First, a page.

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TOURISM BUDGET DOWN AND UP

Aug. 24, 2001 – Despite an increase of more than $4 million in the 2001 advertising budget over the previous year, Pamela Richards, Tourism commissioner, expressed disappointment Friday at the proposed decrease in the department's operating budget for the coming fiscal year.
The 2002 operating budget proposed by Gov. Charles W. Turnbull is $3.1 million, down from $3.4 million for 2001.
The department's operating budget is separate from its advertising and promotion budget, which has its own funding source, the Tourism Advertising Revolving Fund.
However, Richards said she expected Turnbull to consider giving her a supplemental appropriation to help run what many feel is the government's most important agency. Tourism is the Virgin Islands' major revenue producer.
The Revolving Fund, which is financed solely by the 8 percent tax placed on all hotel rooms in the territory, cannot be used for operating costs. The $995,000 annual retainer paid to Ogilvy & Mather, the territory's advertising agency, comes out of the fund.
After her testimony before the Senate Finance Committee Friday, Richards was offered advice by several senators on how to improve the territory's tourism product.
The committee chair, Alicia "Chucky" Hansen, said more than advertising is needed.
"We need to develop activities for the tourists when they come to these islands," she said. "We have to make sure those who come have such a wonderful experience that they would recommend the territory for their family and friends to visit."
Hansen made the news a few years ago when she stormed the Cormorant Beach Hotel on St. Croix, pulling a tablecloth off the table of tourists who were having breakfast -– over what Hansen thought were unfair labor practices at the hotel, which was under new management at the time.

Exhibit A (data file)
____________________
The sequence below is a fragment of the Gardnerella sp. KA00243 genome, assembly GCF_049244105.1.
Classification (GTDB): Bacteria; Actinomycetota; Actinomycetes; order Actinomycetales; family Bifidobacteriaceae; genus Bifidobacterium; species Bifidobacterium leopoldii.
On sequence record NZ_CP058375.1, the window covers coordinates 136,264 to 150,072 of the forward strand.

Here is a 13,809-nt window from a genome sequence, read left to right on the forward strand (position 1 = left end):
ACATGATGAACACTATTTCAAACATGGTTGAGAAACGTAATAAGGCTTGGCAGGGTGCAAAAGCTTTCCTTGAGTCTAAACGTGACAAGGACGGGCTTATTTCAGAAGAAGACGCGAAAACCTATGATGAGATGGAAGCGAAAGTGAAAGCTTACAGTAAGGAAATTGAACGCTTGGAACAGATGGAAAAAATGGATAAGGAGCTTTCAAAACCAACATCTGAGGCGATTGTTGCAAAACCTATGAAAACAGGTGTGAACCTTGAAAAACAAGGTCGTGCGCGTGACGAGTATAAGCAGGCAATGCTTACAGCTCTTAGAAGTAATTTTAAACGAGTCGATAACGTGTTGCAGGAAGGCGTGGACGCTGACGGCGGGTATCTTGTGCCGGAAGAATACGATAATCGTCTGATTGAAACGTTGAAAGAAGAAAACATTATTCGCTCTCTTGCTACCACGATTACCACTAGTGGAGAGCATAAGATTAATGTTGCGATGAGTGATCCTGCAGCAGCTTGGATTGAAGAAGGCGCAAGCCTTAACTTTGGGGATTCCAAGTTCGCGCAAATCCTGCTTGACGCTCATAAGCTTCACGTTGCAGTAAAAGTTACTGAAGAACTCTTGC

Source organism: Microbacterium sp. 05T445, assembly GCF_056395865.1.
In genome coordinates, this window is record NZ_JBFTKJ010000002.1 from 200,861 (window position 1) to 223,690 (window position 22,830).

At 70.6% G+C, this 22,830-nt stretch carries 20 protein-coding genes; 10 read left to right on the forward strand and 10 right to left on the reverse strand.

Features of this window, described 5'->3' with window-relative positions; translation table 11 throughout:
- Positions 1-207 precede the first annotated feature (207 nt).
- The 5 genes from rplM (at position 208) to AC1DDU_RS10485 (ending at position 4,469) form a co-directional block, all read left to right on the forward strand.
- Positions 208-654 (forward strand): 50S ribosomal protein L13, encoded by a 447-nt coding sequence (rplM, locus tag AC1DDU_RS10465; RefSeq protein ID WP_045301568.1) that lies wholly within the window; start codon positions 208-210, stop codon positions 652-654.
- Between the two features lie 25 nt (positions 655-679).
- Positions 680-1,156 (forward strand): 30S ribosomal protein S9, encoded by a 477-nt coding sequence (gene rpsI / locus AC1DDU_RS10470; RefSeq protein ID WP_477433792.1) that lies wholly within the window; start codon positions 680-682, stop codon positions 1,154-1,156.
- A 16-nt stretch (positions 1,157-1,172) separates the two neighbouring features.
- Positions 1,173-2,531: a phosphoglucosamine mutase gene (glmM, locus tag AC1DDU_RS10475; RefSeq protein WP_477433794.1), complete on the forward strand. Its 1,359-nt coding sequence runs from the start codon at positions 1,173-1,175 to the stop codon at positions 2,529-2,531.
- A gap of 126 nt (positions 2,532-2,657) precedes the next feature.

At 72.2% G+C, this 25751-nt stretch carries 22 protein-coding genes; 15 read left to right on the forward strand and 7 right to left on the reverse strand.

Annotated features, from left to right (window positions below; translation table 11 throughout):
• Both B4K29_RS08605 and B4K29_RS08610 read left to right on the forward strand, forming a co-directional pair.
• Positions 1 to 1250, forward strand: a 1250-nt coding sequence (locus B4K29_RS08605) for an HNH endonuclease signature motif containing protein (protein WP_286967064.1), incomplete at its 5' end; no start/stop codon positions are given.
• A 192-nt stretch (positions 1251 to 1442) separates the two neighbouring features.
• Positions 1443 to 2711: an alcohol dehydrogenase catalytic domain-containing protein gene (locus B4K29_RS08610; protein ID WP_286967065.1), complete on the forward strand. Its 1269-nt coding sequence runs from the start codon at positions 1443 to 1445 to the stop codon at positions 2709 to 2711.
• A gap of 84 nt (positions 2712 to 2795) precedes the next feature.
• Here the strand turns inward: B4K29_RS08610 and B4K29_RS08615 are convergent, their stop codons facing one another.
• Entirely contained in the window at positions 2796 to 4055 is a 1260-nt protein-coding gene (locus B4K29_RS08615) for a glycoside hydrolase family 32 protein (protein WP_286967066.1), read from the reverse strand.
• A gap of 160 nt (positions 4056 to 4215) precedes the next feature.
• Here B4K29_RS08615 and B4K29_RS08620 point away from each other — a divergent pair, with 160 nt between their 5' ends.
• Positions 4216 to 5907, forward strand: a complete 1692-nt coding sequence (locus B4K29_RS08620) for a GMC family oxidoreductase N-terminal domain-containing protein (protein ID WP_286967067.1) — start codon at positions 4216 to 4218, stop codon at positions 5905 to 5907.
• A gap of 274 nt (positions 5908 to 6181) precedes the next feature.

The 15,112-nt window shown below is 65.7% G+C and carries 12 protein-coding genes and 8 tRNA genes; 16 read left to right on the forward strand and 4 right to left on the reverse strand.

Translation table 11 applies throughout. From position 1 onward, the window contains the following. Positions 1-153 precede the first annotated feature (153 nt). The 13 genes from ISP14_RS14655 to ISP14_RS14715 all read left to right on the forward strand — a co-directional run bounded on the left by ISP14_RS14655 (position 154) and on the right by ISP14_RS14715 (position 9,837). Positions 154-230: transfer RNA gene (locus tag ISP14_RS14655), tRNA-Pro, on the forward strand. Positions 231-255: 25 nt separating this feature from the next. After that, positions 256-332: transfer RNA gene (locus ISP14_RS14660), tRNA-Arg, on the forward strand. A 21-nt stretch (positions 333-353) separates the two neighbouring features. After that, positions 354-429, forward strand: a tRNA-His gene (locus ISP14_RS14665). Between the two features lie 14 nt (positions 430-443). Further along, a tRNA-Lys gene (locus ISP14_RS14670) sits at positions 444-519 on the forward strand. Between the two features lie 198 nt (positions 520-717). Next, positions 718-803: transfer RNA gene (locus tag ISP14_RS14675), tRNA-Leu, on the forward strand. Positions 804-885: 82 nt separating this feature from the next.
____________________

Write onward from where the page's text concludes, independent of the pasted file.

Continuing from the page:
Sens. Donald "Ducks" Cole and Douglas Canton agreed that more activities, especially in the off-season months, would stimulate tourism.
Richards said that Warner Brothers On-line had expressed interest in holding two concerts in the Virgin Islands, one in July and one in October. However, she said, those would not be government-supported events; private businesses would need to develop them.
Hansen was critical of how the off-island Tourism offices — which account for about one-third of the Tourism operating budget, $273,958 per year in rent alone — are being operated. She said in the case of the New York City office, located on the sixth floor of a building near Rockefeller Center, there is no visibility.
She suggested the office should be moved back to the ground level at Rockefeller Center where it used to be. Richards said that would cost three times what is being paid now in rent, which is $101,412 a year.
Hansen also suggested resurrecting the St. Croix Jazz Festival, which she said she was instrumental in starting, saying it would improve St. Croix's tourism product.
Richards told the senators that the new Tourism web site, which cost $702,000, is up and running at www.usvitourism.vi and is receiving 25,000 "hits" per day. The site has come under criticism due to what some web experts feel is the exorbitant price paid for its design, nearly two years in the making.
The Tourism hearing had been scheduled to begin at 6:30 p.m. Friday but was moved to the afternoon at Richards' request because she was scheduled to fly to San Francisco later Friday on Port Authority business. By law, the Tourism commissioner chairs the Port Authority Board.
Committee members present at Friday afternoon's hearing in addition to Hansen, Canton and Cole were Sens. Adlah "Foncie" Donastorg, Carlton Dowe and Norma Pickard-Samuel. Absent was Sen. Norman Jn. Baptiste. Also present were Sens. Emmett Hansen II and David Jones, who are not committee members.

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